LONDON, March 7 (IFR) - Emerging markets hard currency debt was the best performing fixed-income asset class in February in spite of growing political tensions in several countries, most notably Ukraine and Russia.
While the headlines in recent weeks have been anything but positive, investors are buying the asset class, spurred by relatively cheap valuations. Institutional investors, in particular, are back bidding for assets, in contrast to retail investors that continue to exit emerging markets bond funds.
The latest data from EPFR Global shows that retail accounts have withdrawn USD3.44bn from hard currency emerging markets bond funds this year, and more than USD7bn from local currency accounts.
“Yet despite the outflows, performance in EM FX, credit and local bonds has been anything but weak over the past two to three weeks, despite the developing crisis in Ukraine,” said Demetrios Efstathiou, head of CEEMEA strategy at Standard Bank.
“Outflows ought to have caused further weakness and a continuation of the bear market, but they haven‘t. I think that this is because EM FX, rates and credit have become cheap enough to attract interest from non-dedicated EM investors,” he added.
In February the JP Morgan EMBI Global index - which measures the performance of dollar-denominated emerging markets sovereigns - tightened by almost 60bp from a spread of 397bp to 340bp. On Friday it was trading at 336bp.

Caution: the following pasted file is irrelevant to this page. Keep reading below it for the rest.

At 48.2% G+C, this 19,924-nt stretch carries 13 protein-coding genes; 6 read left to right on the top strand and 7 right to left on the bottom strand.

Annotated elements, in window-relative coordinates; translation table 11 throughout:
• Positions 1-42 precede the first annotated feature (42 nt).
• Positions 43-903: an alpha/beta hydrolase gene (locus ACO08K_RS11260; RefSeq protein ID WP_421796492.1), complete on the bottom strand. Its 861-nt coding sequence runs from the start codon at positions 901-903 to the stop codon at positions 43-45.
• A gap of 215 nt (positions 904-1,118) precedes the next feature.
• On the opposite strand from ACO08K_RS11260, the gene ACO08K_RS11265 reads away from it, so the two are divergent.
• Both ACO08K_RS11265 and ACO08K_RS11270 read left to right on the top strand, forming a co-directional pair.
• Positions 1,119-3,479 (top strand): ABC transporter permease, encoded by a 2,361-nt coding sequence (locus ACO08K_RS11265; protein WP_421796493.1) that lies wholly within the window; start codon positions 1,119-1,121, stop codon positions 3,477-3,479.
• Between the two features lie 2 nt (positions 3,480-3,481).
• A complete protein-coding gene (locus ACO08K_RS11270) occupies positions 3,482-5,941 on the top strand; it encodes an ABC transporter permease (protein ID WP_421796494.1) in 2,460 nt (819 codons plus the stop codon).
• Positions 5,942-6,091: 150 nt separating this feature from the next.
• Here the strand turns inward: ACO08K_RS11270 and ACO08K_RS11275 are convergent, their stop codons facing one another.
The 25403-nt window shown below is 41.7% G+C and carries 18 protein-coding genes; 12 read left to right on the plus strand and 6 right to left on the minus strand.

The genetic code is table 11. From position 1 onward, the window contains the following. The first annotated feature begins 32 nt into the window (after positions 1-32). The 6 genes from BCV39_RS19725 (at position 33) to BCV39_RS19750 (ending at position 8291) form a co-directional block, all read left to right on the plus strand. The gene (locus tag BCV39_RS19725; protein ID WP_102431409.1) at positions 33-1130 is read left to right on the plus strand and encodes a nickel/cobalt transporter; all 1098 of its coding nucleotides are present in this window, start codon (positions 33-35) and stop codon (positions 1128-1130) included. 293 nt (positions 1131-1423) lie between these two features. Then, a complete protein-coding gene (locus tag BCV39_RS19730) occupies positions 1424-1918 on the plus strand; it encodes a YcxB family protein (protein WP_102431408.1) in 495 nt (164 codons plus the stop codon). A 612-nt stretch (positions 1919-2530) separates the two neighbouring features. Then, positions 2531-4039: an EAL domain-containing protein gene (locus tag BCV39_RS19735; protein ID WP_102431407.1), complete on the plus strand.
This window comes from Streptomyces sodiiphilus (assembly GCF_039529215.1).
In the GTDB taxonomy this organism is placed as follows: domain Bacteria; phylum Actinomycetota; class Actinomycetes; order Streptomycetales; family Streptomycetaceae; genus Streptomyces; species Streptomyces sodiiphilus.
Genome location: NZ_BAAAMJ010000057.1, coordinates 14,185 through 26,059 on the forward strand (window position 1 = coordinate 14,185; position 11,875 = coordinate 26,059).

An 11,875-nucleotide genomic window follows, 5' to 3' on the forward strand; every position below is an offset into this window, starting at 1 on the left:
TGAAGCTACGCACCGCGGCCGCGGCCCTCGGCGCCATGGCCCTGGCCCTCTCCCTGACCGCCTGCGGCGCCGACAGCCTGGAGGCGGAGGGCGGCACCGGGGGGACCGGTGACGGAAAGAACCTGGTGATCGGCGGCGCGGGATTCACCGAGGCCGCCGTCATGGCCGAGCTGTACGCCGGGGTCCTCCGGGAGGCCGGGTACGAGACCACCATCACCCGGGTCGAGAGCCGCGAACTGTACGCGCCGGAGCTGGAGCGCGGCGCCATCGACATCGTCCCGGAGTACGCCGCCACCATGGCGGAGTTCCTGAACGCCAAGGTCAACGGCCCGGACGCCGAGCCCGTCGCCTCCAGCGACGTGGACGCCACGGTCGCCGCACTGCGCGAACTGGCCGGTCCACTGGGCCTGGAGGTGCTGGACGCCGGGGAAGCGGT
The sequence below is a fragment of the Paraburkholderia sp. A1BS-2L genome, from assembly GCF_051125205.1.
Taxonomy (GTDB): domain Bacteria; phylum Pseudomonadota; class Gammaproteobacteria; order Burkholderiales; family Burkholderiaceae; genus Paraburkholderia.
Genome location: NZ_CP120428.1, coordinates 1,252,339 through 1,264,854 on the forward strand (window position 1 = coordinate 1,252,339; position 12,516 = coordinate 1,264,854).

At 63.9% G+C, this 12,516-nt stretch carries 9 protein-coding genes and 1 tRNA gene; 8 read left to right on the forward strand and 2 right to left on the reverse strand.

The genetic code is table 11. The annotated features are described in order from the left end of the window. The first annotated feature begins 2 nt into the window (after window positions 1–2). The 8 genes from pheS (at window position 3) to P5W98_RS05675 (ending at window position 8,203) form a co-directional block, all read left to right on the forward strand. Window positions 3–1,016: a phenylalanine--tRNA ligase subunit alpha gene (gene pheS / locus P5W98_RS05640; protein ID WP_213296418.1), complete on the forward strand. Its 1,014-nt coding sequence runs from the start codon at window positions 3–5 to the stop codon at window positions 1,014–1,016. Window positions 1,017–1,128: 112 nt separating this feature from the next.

On a total return basis, the index generated a return of 3.22% last month. Meanwhile, JP Morgan’s CEMBI Broad Diversified index, which measures the performance of hard currency corporate bonds, produced a return of 1.70%.
“Despite all [the problems in Ukraine], emerging market hard currency debt was the best performing fixed income asset class during the month of February,” said Chris Iggo, CIO, fixed income, at Axa Investment Managers.
Some observers say the performance needs to be put in context with that in January, a month in which the EMBI Global widened by more than 70bp as investors panicked on worries about rising rates, political scandal in Turkey and sinking currencies. “January was a swine of a month,” said one emerging markets banker.
But even the escalation of geopolitical tension between Russia and Ukraine and the possibility of a war in the Crimea have failed to dent the emerging markets recovery. While Ukrainian and Russian assets are underperforming - Ukraine’s June 2014 bonds have tumbled eight points this year and Russia’s benchmark 2030 notes are down three points - other credits are faring much better.
Turkey’s CDS spread, for example, has tightened by 40bp over the past month, while Hungary’s is also tighter by 39bp. Their performance suggests the market views the situation in the Crimea to be largely contained and these credits are benefiting from investors switching out of Ukraine and especially Russia.
“We have long advocated that the market was wrongly hiding in Russia credit after the current account scare from last year [when US Fed tapering fears led investors to flee certain markets] and we keep that negative bias at sovereign and quasi-sovereign levels,” said investment firm Finisterre Capital in a research note this week.
The firm’s fund managers also suggested simplistic categorisation of countries, such as the so-called Fragile Five - Brazil, India, Indonesia, South Africa and Turkey - obscured understanding of performance.
“Indonesia is now widely accepted to be out of the Fragile Five vortex, along with India; even Brazil has showed a glimmer of hope with improving macro-economic figures and stronger message from policy makers,” wrote the firm’s fund managers. (Reporting by Sudip Roy; Editing by Julian Baker)